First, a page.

Peaches are an extremely popular fruit, offering a healthy snack that people of all ages tend to love. A peach is delicious eaten raw, or it has a wide variety of applications in cooking and baking. The peach is a top choice for cobbler, pies and other baked goods, and it also can be delicious simply spiced and baked as a side dish. As with many fruits, the peach is also known for its antioxidant activity and is also a good source for dietary fiber.
Selecting a peach. The flesh of a ripe peach is sweet, juicy and easy to bite into. It should be just slightly soft, and the skin should be a reddish-purple with rich yellow tips. The fruit has a fine velvety fuzz and a sweet scent. The riper the peach, the sweeter and softer it will be. An unripe peach may have a texture similar to an apple, and likely will be more starchy than sweet. Peaches taste best when they're stored at room temperature, but they also won't keep very long. Buy peaches when you intend to eat them or bake with them soon after purchase. In addition, peaches can be peeled, sliced and frozen for a delicious treat anytime. The peel turns bitter with freezing, so it should definitely be removed first. A peach has gone bad when it molds and the flesh discolors.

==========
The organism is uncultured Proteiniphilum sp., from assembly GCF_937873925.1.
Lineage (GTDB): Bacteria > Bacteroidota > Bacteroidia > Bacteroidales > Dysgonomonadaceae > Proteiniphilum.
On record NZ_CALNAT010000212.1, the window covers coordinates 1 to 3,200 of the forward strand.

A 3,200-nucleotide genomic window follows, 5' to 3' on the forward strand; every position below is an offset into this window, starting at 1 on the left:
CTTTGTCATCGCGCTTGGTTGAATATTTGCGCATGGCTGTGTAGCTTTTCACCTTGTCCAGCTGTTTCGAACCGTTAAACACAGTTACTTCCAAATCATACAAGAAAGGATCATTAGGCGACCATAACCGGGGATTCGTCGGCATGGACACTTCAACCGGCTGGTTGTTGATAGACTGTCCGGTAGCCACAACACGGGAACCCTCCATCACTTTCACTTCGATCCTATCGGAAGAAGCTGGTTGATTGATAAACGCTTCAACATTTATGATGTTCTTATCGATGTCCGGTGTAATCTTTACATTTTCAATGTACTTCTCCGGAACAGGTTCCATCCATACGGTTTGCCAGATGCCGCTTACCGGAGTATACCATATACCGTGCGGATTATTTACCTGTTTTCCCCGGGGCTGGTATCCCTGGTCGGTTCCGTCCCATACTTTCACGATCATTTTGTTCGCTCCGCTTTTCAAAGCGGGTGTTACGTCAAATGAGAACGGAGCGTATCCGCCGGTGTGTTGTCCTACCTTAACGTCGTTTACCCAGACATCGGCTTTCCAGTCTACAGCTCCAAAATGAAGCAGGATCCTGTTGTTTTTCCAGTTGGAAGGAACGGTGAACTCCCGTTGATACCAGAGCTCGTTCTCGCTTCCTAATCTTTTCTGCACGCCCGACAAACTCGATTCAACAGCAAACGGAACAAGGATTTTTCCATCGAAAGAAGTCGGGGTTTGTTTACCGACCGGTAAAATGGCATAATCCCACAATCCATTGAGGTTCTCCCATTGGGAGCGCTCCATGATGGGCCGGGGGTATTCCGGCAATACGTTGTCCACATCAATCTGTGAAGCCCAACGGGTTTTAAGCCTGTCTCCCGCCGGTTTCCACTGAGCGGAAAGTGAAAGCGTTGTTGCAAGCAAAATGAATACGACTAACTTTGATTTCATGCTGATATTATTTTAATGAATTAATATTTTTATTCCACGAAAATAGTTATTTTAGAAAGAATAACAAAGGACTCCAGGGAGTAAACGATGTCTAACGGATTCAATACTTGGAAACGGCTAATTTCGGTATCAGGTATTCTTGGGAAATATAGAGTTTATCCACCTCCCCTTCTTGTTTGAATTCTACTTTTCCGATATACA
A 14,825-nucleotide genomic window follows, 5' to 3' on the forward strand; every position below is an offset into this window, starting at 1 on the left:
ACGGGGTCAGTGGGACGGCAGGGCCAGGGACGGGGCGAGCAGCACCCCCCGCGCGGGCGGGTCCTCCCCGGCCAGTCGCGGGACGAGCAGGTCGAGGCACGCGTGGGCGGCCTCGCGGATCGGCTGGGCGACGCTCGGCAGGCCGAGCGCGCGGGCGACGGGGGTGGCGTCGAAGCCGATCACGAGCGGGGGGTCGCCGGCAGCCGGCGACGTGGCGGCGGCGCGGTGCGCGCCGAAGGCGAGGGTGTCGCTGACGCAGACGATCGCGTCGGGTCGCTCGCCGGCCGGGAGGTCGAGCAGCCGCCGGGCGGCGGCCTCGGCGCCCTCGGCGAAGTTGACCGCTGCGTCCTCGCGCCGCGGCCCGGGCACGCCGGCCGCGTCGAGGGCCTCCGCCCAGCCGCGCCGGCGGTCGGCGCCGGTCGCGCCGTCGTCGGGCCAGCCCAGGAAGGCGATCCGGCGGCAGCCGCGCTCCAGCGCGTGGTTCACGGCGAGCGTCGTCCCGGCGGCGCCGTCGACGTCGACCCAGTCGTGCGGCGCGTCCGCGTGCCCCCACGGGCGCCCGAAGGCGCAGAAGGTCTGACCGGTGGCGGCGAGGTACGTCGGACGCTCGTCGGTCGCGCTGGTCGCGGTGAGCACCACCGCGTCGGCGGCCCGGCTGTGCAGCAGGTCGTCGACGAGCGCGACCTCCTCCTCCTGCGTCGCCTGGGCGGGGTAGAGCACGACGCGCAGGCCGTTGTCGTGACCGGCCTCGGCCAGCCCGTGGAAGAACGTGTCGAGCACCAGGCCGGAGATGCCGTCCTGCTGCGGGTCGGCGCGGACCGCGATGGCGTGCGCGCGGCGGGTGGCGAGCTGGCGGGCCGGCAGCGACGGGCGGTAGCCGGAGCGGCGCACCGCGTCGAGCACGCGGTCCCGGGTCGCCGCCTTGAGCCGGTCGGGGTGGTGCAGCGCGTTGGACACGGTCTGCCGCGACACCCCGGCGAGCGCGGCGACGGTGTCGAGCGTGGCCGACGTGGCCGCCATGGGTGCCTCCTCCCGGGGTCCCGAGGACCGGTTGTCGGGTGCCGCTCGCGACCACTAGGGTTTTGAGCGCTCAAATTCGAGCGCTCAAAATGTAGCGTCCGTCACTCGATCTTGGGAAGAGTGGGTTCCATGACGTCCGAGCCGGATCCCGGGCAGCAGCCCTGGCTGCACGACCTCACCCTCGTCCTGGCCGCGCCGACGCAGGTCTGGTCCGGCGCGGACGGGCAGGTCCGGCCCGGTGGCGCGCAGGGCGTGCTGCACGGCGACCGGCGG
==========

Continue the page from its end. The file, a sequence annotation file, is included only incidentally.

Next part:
Health benefits. Some sources refer to peaches as "antioxidant bombs." While this may be an overstatement when compared to some other common fruits on the market, they certainly do have a number of antioxidants and other healthful nutrients. Antioxidants are instrumental in eliminating free radicals throughout the body. The National Institutes of Health explains, "Free radicals damage cells and might contribute to the development of cardiovascular disease and cancer." On that token, peaches and other antioxidant-containing foods may help to prevent cancer and other serious health issues. It's also believed that antioxidants help fight the signs of aging in general. Peaches are a good source of potassium, niacin, and vitamins A and C.